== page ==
Up-market supermarket Waitrose, which previously slid to PR success, has not only shown that it listens to its customers’ suggestions (note suggestion, not complaint), but that it’s also open to change. And, in doing so, has proved that it understands good PR.

I’m sorry Harry but, in the foodservice industry, updating packaging that has existed from the beginning of time is not high on its list of priorities. After all, it’s got shelf space, profit margins and new products – such as Curiosity Cola, Birds Eye Mas#Tags and Warburtons – to contend with. But, in spite of all this, it knows that putting a call into its printing factory is worth generating content for its own publications (Waitrose Kitchen and Waitrose Weekend) and national consumer titles such as the Daily Mail, Daily Express and the Metro.

Although, this wouldn’t be Prime Time if I couldn’t find a way to critique the perfect PR stunt.

Taking a proper look at the previous label’s artwork I can conclude that it’s bad – really bad. Why Waitrose has been precious about it for so long is beyond me. So, why not extend the opportunity and launch a competition for other children to submit their designs for its essentials range? I appreciate that redesigning the entire collection might be a bit much, but it could start with the condiments and table sauces and work it’s way through the shop slowly.

This will generate even more content for the brand to roll out across its:

a) Social media channels
Competition entry galleries where fans are encouraged to vote for their favourite image.

b) Marketing magazines
Features on the children behind the winning designs.

c) TV shows
PR through cookery demonstration discussions.

A competition would also lend itself to a local PR campaign in hotspot areas, with the results transitioning into advertising slogans.

It’s come this farand I salute Waitrose for its willing gesture. But, it doesn’t have to be a one-hit wonder. Keep the momentum going by involving more customers and sit back and enjoy the results.

What do you think?

IMG_0256.JPG

Weight Watchers’ café is fuelled by social media

17 May

20140517-165751.jpg

It’s not a case of bloggers’ block that’s kept me away for so long; it’s a lack of intriguing campaigns. But, just as I was about to give up hope… Weight Watchers opened the door to a very interesting concept.

The weight-loss company has launched its first ‘Feel Good’ café in London, and social media is the key to getting in.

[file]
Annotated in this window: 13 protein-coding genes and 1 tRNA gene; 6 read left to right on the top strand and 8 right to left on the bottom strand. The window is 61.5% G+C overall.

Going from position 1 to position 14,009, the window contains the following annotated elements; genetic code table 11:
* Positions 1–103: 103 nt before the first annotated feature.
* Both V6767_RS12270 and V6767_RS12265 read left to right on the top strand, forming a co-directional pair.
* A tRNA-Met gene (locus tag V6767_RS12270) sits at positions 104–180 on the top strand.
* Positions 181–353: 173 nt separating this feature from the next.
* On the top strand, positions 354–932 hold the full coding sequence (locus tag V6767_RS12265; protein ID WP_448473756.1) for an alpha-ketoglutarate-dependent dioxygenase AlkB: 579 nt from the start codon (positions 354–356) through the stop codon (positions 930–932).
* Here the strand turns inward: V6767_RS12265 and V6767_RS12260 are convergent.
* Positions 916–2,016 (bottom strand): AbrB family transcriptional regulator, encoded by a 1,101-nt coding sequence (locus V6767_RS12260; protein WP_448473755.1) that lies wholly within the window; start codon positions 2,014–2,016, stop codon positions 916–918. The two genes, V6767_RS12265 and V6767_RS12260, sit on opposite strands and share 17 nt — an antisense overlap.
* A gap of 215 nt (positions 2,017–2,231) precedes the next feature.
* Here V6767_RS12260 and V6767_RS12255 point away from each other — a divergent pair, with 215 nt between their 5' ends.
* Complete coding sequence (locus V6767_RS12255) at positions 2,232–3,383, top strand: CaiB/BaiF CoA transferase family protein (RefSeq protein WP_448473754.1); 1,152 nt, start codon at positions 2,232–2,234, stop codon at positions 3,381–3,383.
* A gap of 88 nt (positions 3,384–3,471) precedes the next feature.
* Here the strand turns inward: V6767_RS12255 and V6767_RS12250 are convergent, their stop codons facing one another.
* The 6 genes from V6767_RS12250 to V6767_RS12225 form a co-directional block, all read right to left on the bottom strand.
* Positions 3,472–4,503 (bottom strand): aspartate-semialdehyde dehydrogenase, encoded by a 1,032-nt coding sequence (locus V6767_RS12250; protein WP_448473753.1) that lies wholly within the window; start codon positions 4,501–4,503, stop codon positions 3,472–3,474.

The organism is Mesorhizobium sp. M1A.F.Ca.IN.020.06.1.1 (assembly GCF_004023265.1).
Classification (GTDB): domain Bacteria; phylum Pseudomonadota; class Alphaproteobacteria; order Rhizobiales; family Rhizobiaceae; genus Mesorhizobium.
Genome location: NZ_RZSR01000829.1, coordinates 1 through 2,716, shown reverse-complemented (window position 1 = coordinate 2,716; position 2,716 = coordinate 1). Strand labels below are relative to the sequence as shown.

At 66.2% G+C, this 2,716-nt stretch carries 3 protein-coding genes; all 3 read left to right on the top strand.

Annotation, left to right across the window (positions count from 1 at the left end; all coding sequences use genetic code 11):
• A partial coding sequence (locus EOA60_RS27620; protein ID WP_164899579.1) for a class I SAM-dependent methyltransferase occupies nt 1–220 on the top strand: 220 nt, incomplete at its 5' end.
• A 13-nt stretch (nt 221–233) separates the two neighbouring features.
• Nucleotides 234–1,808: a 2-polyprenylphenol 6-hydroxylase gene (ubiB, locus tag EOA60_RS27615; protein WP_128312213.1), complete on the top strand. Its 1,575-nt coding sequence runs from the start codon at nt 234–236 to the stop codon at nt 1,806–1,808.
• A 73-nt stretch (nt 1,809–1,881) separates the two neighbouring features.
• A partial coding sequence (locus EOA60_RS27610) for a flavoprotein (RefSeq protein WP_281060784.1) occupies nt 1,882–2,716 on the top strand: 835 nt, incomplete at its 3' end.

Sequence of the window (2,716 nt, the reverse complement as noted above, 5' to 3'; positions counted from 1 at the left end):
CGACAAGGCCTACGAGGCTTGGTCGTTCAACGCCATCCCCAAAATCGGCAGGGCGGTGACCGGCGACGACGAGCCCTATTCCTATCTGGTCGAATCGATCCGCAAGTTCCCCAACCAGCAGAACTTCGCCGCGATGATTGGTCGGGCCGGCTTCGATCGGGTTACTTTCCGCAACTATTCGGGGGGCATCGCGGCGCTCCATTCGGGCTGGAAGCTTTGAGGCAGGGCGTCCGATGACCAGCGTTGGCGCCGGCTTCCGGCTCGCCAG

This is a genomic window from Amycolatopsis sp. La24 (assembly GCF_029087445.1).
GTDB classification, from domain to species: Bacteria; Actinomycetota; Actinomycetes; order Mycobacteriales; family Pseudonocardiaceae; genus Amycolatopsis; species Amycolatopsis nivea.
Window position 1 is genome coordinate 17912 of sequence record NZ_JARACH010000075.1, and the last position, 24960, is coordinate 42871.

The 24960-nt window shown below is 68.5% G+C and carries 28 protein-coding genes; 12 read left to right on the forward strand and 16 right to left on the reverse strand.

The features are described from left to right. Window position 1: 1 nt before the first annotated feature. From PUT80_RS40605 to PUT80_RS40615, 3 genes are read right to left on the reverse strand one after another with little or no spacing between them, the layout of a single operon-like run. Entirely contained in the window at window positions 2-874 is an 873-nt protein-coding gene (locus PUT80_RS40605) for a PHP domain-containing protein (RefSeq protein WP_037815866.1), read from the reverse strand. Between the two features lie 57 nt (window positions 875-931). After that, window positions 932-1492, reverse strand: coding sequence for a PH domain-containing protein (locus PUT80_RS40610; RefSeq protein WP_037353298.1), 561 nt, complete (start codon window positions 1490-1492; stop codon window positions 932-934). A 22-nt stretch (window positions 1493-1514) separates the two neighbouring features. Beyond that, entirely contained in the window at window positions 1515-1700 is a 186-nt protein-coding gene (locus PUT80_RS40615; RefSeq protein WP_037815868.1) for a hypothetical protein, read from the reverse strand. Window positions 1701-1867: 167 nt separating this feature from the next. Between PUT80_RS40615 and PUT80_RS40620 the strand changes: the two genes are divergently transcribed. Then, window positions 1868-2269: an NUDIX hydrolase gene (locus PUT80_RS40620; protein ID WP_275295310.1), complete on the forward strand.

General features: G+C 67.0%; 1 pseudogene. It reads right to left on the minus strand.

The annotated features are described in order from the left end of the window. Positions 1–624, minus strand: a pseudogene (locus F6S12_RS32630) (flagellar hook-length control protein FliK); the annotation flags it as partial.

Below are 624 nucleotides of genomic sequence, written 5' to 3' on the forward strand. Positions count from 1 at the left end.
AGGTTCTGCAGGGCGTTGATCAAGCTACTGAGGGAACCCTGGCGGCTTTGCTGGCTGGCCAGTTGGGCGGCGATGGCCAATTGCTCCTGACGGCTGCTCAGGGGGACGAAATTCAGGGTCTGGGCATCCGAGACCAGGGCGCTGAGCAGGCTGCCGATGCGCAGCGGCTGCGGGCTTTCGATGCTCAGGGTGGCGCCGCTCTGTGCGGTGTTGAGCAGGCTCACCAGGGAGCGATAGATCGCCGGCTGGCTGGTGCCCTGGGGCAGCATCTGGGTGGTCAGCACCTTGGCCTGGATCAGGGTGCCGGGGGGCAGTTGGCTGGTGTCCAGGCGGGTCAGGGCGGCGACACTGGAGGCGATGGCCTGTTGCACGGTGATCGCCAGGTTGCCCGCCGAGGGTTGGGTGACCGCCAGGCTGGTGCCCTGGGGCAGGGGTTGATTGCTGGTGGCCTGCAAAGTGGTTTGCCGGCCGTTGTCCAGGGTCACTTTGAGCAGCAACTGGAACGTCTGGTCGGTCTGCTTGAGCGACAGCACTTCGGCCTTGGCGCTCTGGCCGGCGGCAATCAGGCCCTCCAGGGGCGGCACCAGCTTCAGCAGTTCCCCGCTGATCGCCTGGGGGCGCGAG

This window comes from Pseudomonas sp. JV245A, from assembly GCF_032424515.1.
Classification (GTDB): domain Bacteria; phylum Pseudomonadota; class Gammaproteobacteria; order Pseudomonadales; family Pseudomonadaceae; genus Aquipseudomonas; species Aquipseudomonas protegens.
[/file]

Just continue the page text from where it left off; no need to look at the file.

In exchange for spreading the ‘feel good’ message, customers can pick their favourite healthy dishes – for free.

It’s a bold and brave approach to hospitality, but it’s not the first time we’ve been bribed with freebies for a Facebook update. Remember Special K‘s Tweet Shop?

Weight Watchers’ café, based in Hoxton Square, may only be open for a week, but it is something the the brand will consider rolling out nationwide if it’s successful. After all, tasting is believing and if people choose its meals when eating out, then they’ll definitely purchase as part of their weekly shop. It’s a win-win.

So, don’t be fooled. Even if you leave feeling good, the Weight Watchers’ empire will feel better.

Don’t get me wrong. This is a breakthrough initiative for the weight-loss industry, as Alex from Social Media Frontiers says. And, for a brand which already commands considerable shelf space in supermarkets, this really was the only direction to go in. Sure, it could’ve partnered with an up-and-coming coffee chain but where’s the fun in that?

Big brands don’t tag-along if they’ve got the pulling power to lead from the front.

My only critique is that the café launch should’ve coincided with Social Media Day (June 30), but Weight Watchers has a good excuse – new research which highlights the dieting challenges the UK faces, and the café is part of the answer.

The only other question is, how will Slimming World respond?

20140517-165727.jpg

Prime Time Blog

PR-IN-MY-EYES

belfastdad

parenting, music, food, photography, tech, fashion

Global Talents

Let's have a laugh about all the silly situations we find ourselves into on today's job market

Mashable

Prime Time: 'PR in my eyes'

A Cup of Lee

Digital Communications in Ireland

Bucket List Publications

Indulge- Travel, Adventure, & New Experiences

Juddz' shower of thoughts

My shower of thoughts will detail fresh ideas to intrigue and inspire

OMNIRAMBLES

sporadic blogging by @dfergpr

%d bloggers like this: